College of Arts and Sciences
Corpse Flower Closing After Bloom at WIU Biological Sciences Botany Greenhouse
September 13, 2011
UPDATE [September 14, 8:40 a.m. CT]
MACOMB, IL -- The third Titan Arum to bloom at Western Illinois University is gradually closing today, according to Jeff Hillyer, greenhouse manager. In a blog post, "Evening Pictures," Tuesday night, Hillyer uploaded photos of the Corpse Flower. He noted that this particular Titan was slower to open than the others and was still not fully open at 11:30 p.m. Tuesday [Sept. 13] night.
"It is producing quite the odor though," he noted in his blog post. "It is a much stronger odor than the previous two and has been described as having a cabbage like smell to it. The inside coloration of the spathe is also much darker than the previous WIU Titans. It looks almost like black velvet."
Hillyer said the Corpse Flower will close over the duration of the day.
The WIU Botany Greenhouse is open until 4:30 p.m. today [Wednesday, Sept. 14].
Visit the WIU Botany Greenhouse blog at http://wiubotanygreenhouse.blogspot.com/.
MACOMB, IL – A third Titan Arum or "Corpse Flower," a plant native to the equatorial rainforests of central Sumatra in western Indonesia, is blooming today in the Western Illinois University Biological Sciences Botany Greenhouse.
According to Jeff Hillyer, greenhouse manager, those who are interested in watching it bloom this afternoon and evening can do so by visiting the WIU Botany Greenhouse (located just south of Waggoner Hall) on the WIU-Macomb campus. Hillyer said he will keep the greenhouse open until midnight (Tuesday, Sept. 13) to accommodate those who want to see in person this special event. (For those who cannot come to campus, you can view the live UStream of it opening at www.ustream.tv/channel/wiu-corpse-flower.)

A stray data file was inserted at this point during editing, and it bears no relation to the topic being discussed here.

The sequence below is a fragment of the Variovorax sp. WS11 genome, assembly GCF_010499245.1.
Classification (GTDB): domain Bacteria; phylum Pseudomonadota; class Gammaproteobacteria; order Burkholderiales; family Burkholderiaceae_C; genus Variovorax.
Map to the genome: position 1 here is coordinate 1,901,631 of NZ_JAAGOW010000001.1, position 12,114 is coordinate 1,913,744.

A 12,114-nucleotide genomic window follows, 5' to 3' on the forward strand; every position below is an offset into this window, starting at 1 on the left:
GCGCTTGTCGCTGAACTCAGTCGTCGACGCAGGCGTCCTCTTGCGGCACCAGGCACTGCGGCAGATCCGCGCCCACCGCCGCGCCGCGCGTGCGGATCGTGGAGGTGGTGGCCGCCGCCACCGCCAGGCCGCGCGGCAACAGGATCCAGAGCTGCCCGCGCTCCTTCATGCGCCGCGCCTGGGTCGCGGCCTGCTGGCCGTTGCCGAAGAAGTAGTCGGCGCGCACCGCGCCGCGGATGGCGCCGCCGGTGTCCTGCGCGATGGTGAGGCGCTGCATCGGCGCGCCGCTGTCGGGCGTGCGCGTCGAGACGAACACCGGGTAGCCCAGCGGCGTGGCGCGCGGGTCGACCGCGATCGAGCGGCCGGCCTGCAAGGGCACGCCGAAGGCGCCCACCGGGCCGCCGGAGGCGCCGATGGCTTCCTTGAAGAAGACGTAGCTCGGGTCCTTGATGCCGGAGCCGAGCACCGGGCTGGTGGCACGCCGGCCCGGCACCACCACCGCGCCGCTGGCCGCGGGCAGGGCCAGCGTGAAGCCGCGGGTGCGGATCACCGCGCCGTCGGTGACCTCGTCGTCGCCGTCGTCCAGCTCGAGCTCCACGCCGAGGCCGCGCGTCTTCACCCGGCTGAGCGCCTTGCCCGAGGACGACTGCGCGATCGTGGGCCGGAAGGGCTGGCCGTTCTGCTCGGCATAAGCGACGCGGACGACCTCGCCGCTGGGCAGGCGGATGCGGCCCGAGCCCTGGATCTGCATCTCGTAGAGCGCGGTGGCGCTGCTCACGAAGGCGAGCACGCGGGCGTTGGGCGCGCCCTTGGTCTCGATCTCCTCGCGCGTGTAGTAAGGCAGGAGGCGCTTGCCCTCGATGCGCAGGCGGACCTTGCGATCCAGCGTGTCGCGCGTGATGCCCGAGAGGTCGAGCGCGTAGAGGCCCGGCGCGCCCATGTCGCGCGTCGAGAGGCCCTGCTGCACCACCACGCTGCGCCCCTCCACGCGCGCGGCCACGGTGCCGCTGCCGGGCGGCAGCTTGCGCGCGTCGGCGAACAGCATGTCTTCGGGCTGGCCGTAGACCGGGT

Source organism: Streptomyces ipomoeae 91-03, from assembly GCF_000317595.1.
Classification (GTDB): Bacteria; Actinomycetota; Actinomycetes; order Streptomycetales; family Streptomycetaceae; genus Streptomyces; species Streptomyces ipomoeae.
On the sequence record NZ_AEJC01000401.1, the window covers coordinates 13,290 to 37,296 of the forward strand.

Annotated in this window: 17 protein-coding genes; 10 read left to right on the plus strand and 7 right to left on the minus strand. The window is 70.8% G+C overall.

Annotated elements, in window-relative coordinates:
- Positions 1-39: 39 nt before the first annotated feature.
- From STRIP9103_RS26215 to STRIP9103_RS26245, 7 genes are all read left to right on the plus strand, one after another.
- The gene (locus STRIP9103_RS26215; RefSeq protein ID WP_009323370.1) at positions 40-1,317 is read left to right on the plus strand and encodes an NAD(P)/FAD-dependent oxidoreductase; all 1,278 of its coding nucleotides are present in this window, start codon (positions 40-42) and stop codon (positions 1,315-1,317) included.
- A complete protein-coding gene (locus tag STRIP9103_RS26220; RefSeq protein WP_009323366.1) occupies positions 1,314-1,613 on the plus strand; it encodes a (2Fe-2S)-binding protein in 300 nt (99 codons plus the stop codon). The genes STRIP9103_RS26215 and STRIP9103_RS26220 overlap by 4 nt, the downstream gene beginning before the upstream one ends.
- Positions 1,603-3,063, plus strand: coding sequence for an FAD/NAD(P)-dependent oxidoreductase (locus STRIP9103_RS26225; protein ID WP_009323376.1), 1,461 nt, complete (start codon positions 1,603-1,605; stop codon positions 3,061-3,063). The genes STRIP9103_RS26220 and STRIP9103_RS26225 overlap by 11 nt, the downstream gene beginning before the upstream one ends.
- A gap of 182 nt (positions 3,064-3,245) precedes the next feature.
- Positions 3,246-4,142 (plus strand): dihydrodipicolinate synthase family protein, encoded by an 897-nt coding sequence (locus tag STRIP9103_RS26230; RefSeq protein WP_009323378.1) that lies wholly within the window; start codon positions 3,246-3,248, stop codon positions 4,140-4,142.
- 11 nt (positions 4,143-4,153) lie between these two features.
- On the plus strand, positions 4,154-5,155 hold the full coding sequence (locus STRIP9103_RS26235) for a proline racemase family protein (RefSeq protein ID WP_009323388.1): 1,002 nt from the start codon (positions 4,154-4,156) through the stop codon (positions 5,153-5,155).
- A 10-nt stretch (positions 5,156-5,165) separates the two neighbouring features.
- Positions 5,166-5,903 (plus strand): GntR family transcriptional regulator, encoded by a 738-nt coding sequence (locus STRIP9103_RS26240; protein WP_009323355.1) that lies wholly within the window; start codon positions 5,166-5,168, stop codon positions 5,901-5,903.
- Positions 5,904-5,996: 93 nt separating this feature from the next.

Hillyer said the Titan Arum is known as the "Corpse Flower" due to the blooms' odor, which smells like rotting meat.
This is the third Titan Arum to bloom at WIU since May 2010 (Titan #3 bloomed in June 2010, see "'Corpse Flower' Comes Alive June 29," and Titan #1 bloomed in May 2010, see "Rare Flower Blooms at WIU Greenhouse").
Hillyer keeps a blog that documents some of the interesting greenery he cares for in the greenhouse (see http://wiubotanygreenhouse.blogspot.com/). In a post earlier today (Sept. 13) entitled "Finally," he noted: "I expect it to take until 7, 8 or 9 p.m. today to fully open. The greenhouse will be open until midnight for anyone that wants to see this first hand."
Over the last two weeks, Hillyer has been watching "Titan #2" for signs that it will bloom. On Tuesday, Sept. 6 he posted that the slowing of the growth of WIU's third Titan was an indicator of the spathe (the sheathing bracts that enclose the bloom or "inflorescence") getting closer to opening.
"The inflorescence is composed of thousands of flowers. In its native environment, the Titan Arum is pollinated by carrion beetles and flesh flies, which are attracted to its foul odor," Hillyer said.
Hillyer said the Botany Greenhouse will resume its regular hours tomorrow (Wednesday, Sept. 14) and will be open from 8 a.m.-4:30 p.m.
Background about the Titan Arum at WIU
The WIU Titans were initially acquired as seeds from the University of Wisconsin-Madison in May 2002. Hillyer explained that one of Wisconsin's Titans, Big Bucky, was the ovule donor and the pollen donor was Mr. Magnificent from the Marie Selby Botanical Garden in Sarasota, FL. The seeds for both of these plants were collected in 1993 by James Symon in Sumatra while filming for Sir David Attenborough's BBC documentary "The Private Life of Plants." The WIU plants are among the first generation of plants cultivated in the U.S.
Titan Arum was first discovered in 1878 by Italian botanist Odoardo Beccari. He collected seeds, which were provided to England's Royal Botanic Gardens in Kew, which recorded the first bloom of this species in cultivation in 1889. The first bloom of this species in the United States occurred at the New York Botanical Gardens in June 1937.
Posted By: WIU, University Relations
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